Most people are unaware of the fact that alcohol abuse can have noticeable effects on their skin. The most common effect of alcohol on the skin is spider angioma. Spider angioma manifests as red lacy patches on the neck, torso, hands, and face.

Alcohol abuse also causes Caput medusa, a skin condition that causes the addict’s veins to swell and distend. The veins usually appear across the abdomen. Alcohol abuse also causes Porphyria Cutanea Tarda (PCT), a condition that causes scars on areas of the skin one exposes to the sun. Most people battling alcohol addiction have scars on their faces, hands, and feet.

Dermatologists also associate several dermatological conditions with alcohol abuse, including seborrheic dermatitis, rosacea, and eczema.

Methamphetamine

Most people who abuse methamphetamine (meth) end up having skin sores because they constantly pick their skin. Meth users pick at their skin because they, on several occasions, get the sensation of insects crawling even when they are not there. As a result, they easily develop sores. Some meth users also end up having dry skin.

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Meth users who inject themselves with the drug are also at risk of contracting skin infections.  Research has shown that 11% of drug users that use injections report skin infections every few months.

Marijuana

Research has shown that marijuana can negatively affect your skin. The smoke from marijuana contains hydrocarbons. When the hydrocarbons come into contact with your skin, they interfere with your skin’s collagen production.

Note that collagen protects your skin against inflammation and air pollution. If your skin does not produce enough collagen, your skin will age prematurely and become wrinkled since it loses its elasticity. Cannabis-induced arteritis, which is a direct result of marijuana use, also has effects on the skin.

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Desomorphine

The street name of desomorphine is "krokodil" because it turns the skin green and scaly. Eventually, the skin sloughs off.

Krokodil is a cheap form of heroin. It has been dubbed the deadliest drug globally because it rots the skin from the inside out. Consequently, it causes abscesses and gangrene.

How to deal with side effects of drugs and skin lesions

If you want to minimize the impact of drug abuse on your skin, the first thing you need to do is stop abusing drugs. Note that the more you abuse drugs, the more adverse effects they will have on your skin. Most people with addictions end up having very unhealthy skin.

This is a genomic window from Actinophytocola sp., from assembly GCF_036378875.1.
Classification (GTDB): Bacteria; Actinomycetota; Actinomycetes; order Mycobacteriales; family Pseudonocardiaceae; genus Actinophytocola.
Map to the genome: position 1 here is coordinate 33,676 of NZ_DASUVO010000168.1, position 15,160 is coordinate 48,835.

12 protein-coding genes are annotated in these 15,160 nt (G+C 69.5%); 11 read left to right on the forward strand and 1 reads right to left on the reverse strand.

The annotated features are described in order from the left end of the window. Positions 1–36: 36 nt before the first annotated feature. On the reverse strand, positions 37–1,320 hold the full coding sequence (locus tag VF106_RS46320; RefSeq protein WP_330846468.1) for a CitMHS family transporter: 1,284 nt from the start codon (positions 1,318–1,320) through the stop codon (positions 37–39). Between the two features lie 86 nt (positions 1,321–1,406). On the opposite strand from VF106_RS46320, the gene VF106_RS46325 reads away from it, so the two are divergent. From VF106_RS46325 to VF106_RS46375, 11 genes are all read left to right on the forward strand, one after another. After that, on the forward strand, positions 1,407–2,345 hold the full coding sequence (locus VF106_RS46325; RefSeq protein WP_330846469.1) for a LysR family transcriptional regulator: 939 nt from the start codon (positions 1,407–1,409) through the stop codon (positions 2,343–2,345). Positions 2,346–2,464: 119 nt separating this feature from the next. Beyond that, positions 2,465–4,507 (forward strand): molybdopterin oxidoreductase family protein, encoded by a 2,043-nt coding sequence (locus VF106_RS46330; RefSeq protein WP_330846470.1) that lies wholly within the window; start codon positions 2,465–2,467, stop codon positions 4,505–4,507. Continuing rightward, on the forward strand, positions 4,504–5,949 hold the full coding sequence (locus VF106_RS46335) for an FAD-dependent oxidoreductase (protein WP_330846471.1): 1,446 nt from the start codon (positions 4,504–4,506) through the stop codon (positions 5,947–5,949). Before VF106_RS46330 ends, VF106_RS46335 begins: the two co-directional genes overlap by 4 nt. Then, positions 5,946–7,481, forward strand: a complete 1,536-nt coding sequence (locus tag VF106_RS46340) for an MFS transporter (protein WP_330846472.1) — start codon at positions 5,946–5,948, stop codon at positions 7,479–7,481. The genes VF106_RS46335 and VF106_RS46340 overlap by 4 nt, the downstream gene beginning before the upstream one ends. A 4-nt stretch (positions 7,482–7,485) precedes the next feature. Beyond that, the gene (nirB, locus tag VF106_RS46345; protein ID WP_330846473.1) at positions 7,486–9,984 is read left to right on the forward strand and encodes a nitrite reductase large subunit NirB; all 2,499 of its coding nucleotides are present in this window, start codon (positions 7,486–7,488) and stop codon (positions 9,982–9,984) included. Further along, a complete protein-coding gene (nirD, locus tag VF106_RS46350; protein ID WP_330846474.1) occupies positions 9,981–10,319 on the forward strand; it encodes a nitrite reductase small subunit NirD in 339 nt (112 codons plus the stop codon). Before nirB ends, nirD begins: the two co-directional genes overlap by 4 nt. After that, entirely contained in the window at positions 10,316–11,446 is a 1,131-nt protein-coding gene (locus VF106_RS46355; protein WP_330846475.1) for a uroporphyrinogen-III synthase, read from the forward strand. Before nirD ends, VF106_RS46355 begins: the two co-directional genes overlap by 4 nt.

If you are struggling with an addiction or substance use disorder, you should consider seeking medical advice, diagnosis, or treatment to beat the addiction. There are several treatment approaches to consider, so you should choose one that suits you best. If you have a supportive family, your family members will support you throughout your recovery journey, especially when dealing with withdrawal symptoms.

You may also have to undergo behavioral therapies to deal with unhealthy behaviors that destruct your skin or body organs in general.

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Various drugs affect the skin differently. However, once you deal with your drug use and addiction, some effects will fade naturally. If you want to speed up the process, you can consult a dermatologist. The dermatologist will prescribe medications and, in some cases, ask you to follow a consistent skincare regimen.

If you are in the United States and need drug information, especially when it comes to drug addiction, you can contact the American Society of Addiction Medicine or the National Institute on Drug Abuse for more information.

Conclusion

If you want to maintain healthy skin, do not abuse drugs. You should specifically stay away from drugs that contain fillers or compounds as they tend to have adverse effects on the skin. In addition, moisturize, wear sunscreen, and maintain good hygiene to keep your skin healthy.

 

Nothing scares a parent more than the thought of their child abusing drugs. But unfortunately, that’s a reality that most parents may have to deal with at some point in time. According to the National Institute on Drug Abuse 2012 Monitoring the Future survey, 40% of 12th graders, 30% of 10th graders, and 13% of 8th graders had used a drug at least once in the past year. If you suspect that your child is smoking drugs, it’s best to uncover the truth, and get them immediate help.

Many teens (and even adults) who smoke are new to drug use and are scared of injecting. They assume that smoking is safer and less addictive. But drugs are dangerous irrespective of how they’re used. All ways of using drugs can lead to drug addiction – though smoking gets drugs to the brain more than other modes of administration, so it actually tends to increase the chances of one becoming addicted.

Catching drug use problems early can help prevent addiction, withdrawal symptoms, and other drug-related issues.

Common drugs that are smoked include: